Supply chain partnerships exhibit varying degrees of power distribution among the agents. This has implications for pricing and operational decisions in the channel and eventually influences the end customers. To understand how different power schemes affect the supply chain partners' performance and consumer surplus, we study channel structures with a dominant manufacturer, a dominant retailer, and no single-agent dominance. Under random and price sensitive demand, channel dominance is interpreted in our setting as exerting power to determine the retail and wholesale prices as well as to transfer the inventory risk to the weaker party. We analyze all problems in a game-theory based framework and characterize the equilibrium retail price, wholesale price, and order/production quantity. We show that the manufacturer-dominated channel structure leads to the highest production quantity, the lowest retail price, and the largest expected surplus for an individual buyer; on the other hand, the entire channel profit and the total consumer surplus are highest when the retailer holds the channel dominance. While both the manufacturer and the retailer are better off when they become a power agent individually, channel dominance does not always guarantee higher share of channel profits, as we show under the manufacturer-dominated structure. Further insights are derived analytically and numerically from comparisons of the manufacturer/retailer dominance schemes with the no single-agent dominance structure and integrated channel. We also study extensions to investigate the effect of demand model and risk sharing, and we address industry settings with alternative schemes of holding cost, shortage penalty and salvage value.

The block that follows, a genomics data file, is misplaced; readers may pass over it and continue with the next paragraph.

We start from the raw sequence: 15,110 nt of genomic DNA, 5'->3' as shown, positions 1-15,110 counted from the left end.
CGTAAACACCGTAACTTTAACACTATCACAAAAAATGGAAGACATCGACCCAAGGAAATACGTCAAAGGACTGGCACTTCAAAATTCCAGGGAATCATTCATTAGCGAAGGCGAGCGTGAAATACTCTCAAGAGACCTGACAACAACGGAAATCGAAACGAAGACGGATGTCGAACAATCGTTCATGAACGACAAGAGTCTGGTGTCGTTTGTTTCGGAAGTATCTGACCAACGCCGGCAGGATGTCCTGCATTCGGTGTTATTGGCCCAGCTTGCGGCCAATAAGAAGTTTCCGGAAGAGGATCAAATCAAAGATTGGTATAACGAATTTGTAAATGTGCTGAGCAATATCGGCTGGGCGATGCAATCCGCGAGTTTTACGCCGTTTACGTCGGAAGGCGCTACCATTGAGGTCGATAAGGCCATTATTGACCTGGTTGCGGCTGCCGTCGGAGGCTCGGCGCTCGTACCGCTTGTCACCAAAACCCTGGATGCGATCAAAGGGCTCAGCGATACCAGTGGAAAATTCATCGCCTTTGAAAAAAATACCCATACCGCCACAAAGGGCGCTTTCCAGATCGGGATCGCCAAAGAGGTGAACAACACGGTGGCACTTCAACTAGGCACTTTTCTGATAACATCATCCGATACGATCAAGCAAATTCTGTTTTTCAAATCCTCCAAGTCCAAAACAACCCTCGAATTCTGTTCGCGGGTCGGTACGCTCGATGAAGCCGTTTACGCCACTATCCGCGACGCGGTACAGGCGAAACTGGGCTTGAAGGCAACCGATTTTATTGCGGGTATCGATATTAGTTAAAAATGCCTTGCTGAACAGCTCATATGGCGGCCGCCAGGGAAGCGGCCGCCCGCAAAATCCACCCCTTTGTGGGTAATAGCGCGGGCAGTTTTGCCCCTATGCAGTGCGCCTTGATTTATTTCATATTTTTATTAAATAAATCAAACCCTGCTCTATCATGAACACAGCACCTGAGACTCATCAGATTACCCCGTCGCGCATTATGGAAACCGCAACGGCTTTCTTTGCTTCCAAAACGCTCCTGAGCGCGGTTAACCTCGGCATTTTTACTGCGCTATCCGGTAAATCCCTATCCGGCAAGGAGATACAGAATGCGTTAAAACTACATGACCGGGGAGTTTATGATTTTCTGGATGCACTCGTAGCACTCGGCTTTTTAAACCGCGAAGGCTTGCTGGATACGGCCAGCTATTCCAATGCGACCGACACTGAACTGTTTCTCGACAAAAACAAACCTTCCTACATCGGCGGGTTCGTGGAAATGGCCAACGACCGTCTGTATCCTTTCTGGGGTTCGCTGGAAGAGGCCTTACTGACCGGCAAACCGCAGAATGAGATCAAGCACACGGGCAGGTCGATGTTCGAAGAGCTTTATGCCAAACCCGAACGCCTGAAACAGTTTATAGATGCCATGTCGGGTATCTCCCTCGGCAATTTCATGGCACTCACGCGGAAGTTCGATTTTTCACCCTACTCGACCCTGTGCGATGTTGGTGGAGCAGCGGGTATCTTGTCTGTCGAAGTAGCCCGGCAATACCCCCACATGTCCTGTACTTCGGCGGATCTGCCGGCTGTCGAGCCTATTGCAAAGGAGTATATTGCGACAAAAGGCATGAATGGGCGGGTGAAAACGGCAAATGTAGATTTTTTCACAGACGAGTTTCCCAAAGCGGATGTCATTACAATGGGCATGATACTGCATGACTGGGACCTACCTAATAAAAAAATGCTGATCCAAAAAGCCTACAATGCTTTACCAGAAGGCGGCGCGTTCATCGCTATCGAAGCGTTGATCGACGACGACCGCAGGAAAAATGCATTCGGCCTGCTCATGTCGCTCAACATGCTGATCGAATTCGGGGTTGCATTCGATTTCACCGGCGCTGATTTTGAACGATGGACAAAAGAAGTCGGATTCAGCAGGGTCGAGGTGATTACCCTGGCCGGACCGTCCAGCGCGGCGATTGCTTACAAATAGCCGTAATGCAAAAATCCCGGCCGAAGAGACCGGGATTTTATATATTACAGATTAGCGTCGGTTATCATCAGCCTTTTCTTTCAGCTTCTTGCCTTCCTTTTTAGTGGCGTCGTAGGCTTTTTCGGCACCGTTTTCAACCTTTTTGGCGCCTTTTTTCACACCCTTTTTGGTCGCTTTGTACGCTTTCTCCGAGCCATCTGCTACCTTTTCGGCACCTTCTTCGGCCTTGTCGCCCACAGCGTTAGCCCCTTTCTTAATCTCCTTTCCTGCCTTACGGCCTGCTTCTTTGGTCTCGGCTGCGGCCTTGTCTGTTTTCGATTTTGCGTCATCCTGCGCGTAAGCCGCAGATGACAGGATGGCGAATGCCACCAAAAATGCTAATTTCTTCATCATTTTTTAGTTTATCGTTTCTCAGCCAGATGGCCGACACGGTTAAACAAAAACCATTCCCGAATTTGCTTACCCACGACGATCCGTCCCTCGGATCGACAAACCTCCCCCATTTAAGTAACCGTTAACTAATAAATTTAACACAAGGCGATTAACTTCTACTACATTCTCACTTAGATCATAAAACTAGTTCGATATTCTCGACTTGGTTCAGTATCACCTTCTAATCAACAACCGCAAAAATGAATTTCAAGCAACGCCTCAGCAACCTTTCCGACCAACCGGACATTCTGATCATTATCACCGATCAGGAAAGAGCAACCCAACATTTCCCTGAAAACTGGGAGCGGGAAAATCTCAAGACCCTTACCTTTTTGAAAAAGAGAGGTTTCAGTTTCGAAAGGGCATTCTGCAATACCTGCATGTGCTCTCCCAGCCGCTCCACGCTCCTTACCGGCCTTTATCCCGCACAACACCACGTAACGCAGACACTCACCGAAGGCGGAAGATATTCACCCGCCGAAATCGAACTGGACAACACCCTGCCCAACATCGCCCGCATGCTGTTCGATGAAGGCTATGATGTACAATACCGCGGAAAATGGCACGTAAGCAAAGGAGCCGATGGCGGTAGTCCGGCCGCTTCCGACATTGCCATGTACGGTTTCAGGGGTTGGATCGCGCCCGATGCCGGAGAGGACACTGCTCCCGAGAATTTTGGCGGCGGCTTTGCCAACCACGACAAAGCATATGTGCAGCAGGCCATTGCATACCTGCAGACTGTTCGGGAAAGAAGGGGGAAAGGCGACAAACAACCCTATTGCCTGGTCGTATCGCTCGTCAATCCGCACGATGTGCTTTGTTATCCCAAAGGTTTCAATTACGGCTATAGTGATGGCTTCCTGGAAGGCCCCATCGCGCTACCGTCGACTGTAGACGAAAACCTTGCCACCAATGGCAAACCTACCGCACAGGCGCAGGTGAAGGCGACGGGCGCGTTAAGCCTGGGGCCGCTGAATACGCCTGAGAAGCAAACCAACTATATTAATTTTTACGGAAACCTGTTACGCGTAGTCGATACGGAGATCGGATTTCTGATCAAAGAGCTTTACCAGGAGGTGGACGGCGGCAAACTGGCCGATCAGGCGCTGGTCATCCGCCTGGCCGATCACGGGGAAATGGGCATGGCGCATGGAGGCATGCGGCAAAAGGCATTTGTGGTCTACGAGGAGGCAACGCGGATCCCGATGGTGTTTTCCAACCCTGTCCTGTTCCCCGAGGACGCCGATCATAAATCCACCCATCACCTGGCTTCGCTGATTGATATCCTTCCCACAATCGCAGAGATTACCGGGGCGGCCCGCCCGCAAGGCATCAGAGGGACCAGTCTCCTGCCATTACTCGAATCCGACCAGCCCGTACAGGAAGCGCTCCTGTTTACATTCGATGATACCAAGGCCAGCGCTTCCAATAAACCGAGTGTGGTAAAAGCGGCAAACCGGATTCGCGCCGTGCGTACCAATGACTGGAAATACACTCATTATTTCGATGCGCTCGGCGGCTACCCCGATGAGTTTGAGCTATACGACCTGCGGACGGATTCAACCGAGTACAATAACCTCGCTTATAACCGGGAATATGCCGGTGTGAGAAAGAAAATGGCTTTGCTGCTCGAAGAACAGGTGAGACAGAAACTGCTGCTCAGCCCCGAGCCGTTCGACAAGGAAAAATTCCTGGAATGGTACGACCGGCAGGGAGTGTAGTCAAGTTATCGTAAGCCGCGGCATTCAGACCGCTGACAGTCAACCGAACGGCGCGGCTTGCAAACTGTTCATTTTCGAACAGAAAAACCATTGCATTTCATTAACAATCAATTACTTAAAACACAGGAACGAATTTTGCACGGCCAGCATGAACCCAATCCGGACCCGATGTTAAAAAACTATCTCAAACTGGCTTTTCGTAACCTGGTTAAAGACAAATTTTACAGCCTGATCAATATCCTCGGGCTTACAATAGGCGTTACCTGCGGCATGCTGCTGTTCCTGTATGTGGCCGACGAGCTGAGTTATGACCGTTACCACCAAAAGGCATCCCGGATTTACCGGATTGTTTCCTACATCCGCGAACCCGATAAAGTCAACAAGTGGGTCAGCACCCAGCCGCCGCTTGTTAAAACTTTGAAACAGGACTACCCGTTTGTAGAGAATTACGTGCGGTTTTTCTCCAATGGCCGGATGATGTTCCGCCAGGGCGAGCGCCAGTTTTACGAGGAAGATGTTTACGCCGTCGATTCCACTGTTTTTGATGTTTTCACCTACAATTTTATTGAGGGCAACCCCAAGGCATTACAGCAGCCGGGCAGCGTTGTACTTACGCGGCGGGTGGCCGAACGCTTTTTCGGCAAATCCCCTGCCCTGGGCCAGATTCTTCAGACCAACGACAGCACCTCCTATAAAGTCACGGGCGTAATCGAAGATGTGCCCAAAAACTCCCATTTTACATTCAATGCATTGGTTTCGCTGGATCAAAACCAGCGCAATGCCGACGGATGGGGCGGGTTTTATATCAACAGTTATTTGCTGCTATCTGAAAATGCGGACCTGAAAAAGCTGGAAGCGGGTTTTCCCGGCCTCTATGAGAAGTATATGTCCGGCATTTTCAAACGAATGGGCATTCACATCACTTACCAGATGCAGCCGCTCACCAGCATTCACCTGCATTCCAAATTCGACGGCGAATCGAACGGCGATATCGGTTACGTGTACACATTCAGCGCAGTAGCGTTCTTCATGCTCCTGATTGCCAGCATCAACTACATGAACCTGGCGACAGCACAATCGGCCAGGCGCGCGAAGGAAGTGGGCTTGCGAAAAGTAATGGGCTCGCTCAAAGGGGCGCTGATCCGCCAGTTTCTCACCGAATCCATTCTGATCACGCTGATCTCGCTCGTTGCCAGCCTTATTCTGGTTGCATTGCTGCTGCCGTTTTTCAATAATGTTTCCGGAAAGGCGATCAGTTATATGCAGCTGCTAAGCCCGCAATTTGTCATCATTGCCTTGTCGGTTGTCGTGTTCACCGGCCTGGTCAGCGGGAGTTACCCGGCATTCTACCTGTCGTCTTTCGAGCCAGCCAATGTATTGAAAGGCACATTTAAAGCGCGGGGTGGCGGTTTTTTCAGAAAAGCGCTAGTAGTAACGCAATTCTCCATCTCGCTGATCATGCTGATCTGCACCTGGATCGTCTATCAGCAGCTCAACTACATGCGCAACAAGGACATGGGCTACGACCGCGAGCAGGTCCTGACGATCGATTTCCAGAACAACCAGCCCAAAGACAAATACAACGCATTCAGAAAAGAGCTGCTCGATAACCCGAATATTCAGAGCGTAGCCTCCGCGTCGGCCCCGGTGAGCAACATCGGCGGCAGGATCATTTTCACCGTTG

All Science Journal Classification (ASJC) codes
- Computer Science(all)
- Modeling and Simulation
- Management Science and Operations Research
- Information Systems and Management